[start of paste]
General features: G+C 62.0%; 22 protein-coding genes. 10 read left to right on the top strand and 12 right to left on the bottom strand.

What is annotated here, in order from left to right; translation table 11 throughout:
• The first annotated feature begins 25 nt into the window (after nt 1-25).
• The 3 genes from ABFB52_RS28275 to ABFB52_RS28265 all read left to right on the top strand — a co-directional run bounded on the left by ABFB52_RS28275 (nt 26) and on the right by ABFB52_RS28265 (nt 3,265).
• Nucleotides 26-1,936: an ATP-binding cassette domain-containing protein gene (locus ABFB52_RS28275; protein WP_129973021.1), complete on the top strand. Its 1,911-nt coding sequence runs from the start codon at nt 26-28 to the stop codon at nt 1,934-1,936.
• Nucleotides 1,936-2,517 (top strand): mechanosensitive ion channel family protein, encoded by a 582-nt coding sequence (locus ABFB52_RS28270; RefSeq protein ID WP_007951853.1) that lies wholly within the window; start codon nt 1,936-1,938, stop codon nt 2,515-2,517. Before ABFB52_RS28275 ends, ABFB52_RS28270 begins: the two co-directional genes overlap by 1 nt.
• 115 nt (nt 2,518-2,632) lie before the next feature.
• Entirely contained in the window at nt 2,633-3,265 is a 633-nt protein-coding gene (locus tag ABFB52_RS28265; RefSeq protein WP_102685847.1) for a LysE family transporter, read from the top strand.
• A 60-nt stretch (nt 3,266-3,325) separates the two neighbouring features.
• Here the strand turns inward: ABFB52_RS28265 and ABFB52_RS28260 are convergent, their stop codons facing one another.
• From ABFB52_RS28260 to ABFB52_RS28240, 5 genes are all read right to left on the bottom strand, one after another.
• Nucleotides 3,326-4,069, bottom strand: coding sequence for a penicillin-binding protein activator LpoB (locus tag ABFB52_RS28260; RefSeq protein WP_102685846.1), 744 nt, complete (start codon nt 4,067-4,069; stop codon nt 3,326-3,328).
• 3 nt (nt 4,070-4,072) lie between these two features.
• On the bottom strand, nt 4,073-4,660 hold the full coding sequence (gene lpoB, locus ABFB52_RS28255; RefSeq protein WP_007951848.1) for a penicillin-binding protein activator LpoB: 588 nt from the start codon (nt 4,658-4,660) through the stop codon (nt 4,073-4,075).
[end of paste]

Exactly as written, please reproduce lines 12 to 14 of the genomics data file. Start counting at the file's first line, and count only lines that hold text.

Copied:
• Nucleotides 3,326-4,069, bottom strand: coding sequence for a penicillin-binding protein activator LpoB (locus tag ABFB52_RS28260; RefSeq protein WP_102685846.1), 744 nt, complete (start codon nt 4,067-4,069; stop codon nt 3,326-3,328).
• 3 nt (nt 4,070-4,072) lie between these two features.
• On the bottom strand, nt 4,073-4,660 hold the full coding sequence (gene lpoB, locus ABFB52_RS28255; RefSeq protein WP_007951848.1) for a penicillin-binding protein activator LpoB: 588 nt from the start codon (nt 4,658-4,660) through the stop codon (nt 4,073-4,075).